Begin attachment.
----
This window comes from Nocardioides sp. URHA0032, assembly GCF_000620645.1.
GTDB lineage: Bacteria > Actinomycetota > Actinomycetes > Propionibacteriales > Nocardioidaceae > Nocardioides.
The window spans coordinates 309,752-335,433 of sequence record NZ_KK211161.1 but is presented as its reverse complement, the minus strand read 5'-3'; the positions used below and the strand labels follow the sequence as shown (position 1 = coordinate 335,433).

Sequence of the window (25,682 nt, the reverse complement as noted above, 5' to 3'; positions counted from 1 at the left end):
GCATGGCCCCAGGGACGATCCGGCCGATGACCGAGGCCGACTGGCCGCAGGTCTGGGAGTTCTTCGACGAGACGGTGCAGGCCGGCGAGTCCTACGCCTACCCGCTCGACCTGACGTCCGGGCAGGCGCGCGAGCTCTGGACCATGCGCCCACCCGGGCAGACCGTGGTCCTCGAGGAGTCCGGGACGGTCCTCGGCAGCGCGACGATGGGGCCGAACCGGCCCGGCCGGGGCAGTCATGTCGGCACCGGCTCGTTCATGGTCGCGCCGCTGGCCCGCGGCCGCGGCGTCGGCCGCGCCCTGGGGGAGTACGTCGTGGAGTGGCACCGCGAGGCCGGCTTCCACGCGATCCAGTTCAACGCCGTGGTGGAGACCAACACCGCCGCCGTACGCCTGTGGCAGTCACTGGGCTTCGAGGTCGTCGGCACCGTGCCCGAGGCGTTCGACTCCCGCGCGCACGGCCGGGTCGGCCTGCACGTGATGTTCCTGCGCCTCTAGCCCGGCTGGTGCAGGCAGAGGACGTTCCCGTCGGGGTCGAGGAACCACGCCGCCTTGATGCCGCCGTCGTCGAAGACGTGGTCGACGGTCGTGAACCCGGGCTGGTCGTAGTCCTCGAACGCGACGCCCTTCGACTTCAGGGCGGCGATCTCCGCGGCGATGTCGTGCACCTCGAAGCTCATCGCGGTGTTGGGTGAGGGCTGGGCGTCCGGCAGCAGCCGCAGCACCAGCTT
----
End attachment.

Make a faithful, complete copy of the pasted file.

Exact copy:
This window comes from Nocardioides sp. URHA0032, assembly GCF_000620645.1.
GTDB lineage: Bacteria > Actinomycetota > Actinomycetes > Propionibacteriales > Nocardioidaceae > Nocardioides.
The window spans coordinates 309,752-335,433 of sequence record NZ_KK211161.1 but is presented as its reverse complement, the minus strand read 5'-3'; the positions used below and the strand labels follow the sequence as shown (position 1 = coordinate 335,433).

Sequence of the window (25,682 nt, the reverse complement as noted above, 5' to 3'; positions counted from 1 at the left end):
GCATGGCCCCAGGGACGATCCGGCCGATGACCGAGGCCGACTGGCCGCAGGTCTGGGAGTTCTTCGACGAGACGGTGCAGGCCGGCGAGTCCTACGCCTACCCGCTCGACCTGACGTCCGGGCAGGCGCGCGAGCTCTGGACCATGCGCCCACCCGGGCAGACCGTGGTCCTCGAGGAGTCCGGGACGGTCCTCGGCAGCGCGACGATGGGGCCGAACCGGCCCGGCCGGGGCAGTCATGTCGGCACCGGCTCGTTCATGGTCGCGCCGCTGGCCCGCGGCCGCGGCGTCGGCCGCGCCCTGGGGGAGTACGTCGTGGAGTGGCACCGCGAGGCCGGCTTCCACGCGATCCAGTTCAACGCCGTGGTGGAGACCAACACCGCCGCCGTACGCCTGTGGCAGTCACTGGGCTTCGAGGTCGTCGGCACCGTGCCCGAGGCGTTCGACTCCCGCGCGCACGGCCGGGTCGGCCTGCACGTGATGTTCCTGCGCCTCTAGCCCGGCTGGTGCAGGCAGAGGACGTTCCCGTCGGGGTCGAGGAACCACGCCGCCTTGATGCCGCCGTCGTCGAAGACGTGGTCGACGGTCGTGAACCCGGGCTGGTCGTAGTCCTCGAACGCGACGCCCTTCGACTTCAGGGCGGCGATCTCCGCGGCGATGTCGTGCACCTCGAAGCTCATCGCGGTGTTGGGTGAGGGCTGGGCGTCCGGCAGCAGCCGCAGCACCAGCTT